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Violent Protests in Charlotte after Police Fatally Shoot Keith Lamont Scott

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Violence broke out during protests in Chartlotte, N.C. last night following the fatal shooting of a black man near the University of North Carolina Charlotte campus, The Washington Postreports. 

Keith Lamont Scott was killed by police Tuesday afternoon, while they were searching for a suspect with an outstanding warrant. While Scott was not the suspect, he got out of his car holding a firearm as police approached him, according to the Post. CNN reports that officers repeatedly told Scott to drop his weapon, but when he didn't, Officer Brentley Vinson, who is also black, shot him.

Scott's daughter claimed that Scott had been unarmed when he was shot and was simply reading a book in his car. The Post reports that police recovered Scott's firearm at the scene, but said they did not find a book. The officer was not wearing a body camera, but other officers there at the time were wearing them, according to NBC News. There are no plans as of now to release those videos to the public.

The protests that followed Tuesday night left over two dozen people injuring, including 12 police officers. According to the Post, the protests began peacefully, but ended with "police in riot gear firing tear gas and rubber bullets at demonstrators and some people smashing out the the windows of police cars." The protest culminated on Interstate 85, which police used flash grenades to clear early Wednesday morning.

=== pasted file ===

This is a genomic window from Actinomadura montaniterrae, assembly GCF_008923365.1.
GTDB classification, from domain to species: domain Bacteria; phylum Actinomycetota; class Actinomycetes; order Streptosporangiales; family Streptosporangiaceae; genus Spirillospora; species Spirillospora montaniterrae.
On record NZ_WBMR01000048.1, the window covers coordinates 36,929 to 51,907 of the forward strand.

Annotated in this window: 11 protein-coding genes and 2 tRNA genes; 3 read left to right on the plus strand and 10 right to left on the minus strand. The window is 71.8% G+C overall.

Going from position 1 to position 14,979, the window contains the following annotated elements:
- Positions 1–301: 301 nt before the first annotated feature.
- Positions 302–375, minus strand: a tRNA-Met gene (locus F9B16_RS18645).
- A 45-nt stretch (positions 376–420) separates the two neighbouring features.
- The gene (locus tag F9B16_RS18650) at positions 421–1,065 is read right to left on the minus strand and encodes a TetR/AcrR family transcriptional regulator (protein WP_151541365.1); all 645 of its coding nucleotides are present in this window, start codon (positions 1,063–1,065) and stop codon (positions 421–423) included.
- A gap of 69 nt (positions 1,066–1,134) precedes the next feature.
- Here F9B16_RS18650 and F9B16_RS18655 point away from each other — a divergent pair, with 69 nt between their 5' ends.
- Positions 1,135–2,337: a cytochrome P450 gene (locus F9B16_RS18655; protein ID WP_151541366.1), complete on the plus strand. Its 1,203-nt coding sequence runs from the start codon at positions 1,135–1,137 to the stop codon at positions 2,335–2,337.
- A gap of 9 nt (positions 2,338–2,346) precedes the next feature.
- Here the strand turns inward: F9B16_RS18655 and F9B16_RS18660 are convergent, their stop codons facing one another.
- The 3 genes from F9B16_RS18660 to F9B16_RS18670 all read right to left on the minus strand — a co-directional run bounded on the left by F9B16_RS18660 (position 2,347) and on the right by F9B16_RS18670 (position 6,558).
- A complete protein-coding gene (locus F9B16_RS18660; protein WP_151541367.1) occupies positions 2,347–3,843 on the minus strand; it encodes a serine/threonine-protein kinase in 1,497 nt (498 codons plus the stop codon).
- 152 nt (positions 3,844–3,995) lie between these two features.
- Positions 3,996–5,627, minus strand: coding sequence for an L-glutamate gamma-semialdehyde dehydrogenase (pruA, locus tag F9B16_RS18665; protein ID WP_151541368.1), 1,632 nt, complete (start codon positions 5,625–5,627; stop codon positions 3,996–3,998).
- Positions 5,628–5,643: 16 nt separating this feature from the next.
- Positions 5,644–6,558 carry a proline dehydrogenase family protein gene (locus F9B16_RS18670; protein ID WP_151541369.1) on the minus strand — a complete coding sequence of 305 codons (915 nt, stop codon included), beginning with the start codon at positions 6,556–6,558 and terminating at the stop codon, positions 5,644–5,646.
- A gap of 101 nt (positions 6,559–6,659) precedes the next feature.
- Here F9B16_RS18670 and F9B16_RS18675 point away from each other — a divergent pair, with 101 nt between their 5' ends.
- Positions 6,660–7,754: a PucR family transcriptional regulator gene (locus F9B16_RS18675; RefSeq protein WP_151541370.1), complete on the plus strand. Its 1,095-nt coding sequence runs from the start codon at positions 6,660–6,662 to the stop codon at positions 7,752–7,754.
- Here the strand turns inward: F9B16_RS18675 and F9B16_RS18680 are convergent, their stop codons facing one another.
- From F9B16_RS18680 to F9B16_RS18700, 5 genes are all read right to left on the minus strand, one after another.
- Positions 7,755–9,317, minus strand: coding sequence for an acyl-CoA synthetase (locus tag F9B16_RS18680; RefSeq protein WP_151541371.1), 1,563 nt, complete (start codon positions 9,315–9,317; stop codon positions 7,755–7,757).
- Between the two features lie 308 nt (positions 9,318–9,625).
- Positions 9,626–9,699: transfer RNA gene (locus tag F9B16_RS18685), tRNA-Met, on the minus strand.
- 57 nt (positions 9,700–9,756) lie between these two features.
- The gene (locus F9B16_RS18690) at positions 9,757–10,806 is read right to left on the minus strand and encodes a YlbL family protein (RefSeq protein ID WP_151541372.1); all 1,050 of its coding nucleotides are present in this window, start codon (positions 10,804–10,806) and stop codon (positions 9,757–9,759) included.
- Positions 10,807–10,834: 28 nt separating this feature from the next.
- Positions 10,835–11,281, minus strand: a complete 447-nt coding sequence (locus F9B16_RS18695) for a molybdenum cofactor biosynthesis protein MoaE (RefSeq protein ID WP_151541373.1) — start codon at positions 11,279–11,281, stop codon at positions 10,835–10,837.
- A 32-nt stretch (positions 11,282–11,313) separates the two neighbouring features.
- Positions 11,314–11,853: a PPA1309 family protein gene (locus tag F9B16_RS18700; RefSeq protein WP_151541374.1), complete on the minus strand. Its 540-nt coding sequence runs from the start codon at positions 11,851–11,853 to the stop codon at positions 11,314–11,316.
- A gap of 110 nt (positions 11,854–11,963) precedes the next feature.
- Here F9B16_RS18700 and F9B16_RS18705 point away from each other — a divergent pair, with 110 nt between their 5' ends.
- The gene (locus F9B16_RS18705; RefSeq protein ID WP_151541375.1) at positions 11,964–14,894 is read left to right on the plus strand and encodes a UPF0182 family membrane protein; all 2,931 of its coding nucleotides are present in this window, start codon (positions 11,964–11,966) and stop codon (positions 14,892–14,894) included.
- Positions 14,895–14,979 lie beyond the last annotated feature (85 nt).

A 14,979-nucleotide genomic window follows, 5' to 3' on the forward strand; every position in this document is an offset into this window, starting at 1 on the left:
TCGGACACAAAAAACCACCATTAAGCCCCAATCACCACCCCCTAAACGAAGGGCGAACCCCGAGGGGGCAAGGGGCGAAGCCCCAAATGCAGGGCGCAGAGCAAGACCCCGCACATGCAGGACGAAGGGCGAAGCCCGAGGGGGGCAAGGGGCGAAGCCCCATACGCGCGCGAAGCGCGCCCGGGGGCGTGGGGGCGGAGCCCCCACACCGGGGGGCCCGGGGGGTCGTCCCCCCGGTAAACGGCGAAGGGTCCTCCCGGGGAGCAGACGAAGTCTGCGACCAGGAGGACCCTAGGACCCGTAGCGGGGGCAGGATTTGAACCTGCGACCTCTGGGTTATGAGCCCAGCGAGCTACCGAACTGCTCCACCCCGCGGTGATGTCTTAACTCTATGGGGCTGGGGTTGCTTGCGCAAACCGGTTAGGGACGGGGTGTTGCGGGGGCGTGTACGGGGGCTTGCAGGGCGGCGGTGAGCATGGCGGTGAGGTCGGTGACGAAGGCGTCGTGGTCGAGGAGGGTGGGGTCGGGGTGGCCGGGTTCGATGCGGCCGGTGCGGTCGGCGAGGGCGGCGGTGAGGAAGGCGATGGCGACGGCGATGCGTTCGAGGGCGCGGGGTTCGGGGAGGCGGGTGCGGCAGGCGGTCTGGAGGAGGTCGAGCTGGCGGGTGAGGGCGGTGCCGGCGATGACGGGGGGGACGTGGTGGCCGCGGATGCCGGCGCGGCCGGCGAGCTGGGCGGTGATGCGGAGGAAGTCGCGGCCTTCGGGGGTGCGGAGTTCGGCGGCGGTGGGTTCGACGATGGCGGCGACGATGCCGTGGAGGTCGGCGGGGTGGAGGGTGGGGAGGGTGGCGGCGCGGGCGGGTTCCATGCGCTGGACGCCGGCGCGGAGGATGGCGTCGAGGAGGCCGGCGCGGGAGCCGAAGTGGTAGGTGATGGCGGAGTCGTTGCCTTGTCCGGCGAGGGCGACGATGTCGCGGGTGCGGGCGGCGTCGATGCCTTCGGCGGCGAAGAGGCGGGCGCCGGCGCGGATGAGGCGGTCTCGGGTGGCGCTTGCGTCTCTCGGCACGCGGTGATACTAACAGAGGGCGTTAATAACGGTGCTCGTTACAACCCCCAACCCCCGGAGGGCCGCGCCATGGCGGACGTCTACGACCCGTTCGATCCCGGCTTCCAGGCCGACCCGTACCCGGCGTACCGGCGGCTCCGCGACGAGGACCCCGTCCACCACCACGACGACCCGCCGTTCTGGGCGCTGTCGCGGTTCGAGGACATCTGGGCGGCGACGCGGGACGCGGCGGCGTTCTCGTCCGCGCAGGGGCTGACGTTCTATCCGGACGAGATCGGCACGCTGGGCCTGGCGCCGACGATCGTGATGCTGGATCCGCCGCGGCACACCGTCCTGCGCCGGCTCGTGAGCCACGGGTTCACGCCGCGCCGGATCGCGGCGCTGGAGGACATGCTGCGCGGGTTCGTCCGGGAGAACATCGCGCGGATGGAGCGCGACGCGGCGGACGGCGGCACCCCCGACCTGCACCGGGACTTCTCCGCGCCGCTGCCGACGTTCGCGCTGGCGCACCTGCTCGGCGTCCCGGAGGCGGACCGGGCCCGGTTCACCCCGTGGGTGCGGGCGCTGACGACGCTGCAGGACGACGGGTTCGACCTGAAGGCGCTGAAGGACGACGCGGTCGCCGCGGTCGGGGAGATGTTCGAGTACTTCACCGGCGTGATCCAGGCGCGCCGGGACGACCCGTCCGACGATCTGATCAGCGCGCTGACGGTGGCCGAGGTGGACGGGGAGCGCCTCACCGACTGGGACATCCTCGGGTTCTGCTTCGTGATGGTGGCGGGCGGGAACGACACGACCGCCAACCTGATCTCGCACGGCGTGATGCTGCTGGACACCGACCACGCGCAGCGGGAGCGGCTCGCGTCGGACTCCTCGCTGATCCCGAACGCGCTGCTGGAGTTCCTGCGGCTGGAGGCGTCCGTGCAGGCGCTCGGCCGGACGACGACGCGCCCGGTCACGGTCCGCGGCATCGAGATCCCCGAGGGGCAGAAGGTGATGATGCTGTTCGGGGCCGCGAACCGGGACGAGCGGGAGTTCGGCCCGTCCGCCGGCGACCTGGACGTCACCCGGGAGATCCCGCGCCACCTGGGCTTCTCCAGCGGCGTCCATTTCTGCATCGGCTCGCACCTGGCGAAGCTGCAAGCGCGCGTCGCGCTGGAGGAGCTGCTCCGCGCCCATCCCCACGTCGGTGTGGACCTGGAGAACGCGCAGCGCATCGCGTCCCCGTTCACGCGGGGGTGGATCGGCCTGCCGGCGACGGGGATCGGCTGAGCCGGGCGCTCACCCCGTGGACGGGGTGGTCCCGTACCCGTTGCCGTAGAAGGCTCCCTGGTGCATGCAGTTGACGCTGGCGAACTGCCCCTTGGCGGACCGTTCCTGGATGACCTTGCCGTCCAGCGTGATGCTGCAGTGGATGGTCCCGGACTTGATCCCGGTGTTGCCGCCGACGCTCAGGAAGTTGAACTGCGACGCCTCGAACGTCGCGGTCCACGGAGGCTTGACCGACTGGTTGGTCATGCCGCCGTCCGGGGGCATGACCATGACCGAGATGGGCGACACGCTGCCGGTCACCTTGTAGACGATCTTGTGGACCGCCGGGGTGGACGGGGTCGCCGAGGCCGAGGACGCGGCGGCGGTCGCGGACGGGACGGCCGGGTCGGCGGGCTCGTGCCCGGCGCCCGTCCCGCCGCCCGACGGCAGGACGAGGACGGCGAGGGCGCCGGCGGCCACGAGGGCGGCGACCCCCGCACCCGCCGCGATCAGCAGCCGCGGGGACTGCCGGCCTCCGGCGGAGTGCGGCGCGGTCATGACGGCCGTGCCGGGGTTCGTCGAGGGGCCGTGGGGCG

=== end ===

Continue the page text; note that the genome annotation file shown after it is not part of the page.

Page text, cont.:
Attorney General Loretta E. Lynch criticized the violence of police and protestors at a news conference Wednesday morning, saying, “Protest is protected by our Constitution and is a vital instrument for raising issues and creating change. But when it turns violent, it undermines the very justice that it seeks to achieve and I urge those demonstrating in Charlotte to remain peaceful in their expressions of protest and concern.”

North Carlonia Senator Thom Tillis called the protests, "an embarassing moment for the city." 

Protesters at the scene expressed frustration that police killings of black men and women continue to happen frequently.

"When will our lives truly matter? A black father is dead. There are children tonight who will never see their father again," Corine Mack, president of the Charlotte chapter of the NAACP, told CNN. "It clearly appears as if our lives don't matter. We need to change policies. We need to change procedure. We need to hold police accountable. It's a modern-day lynching. Charlotte is not a good place right now; we're in the throes of this problem."

Those injured in the protest, including a police officer hit in the face with a rock, were treated for non-life-threatening injuries at local hospitals. 


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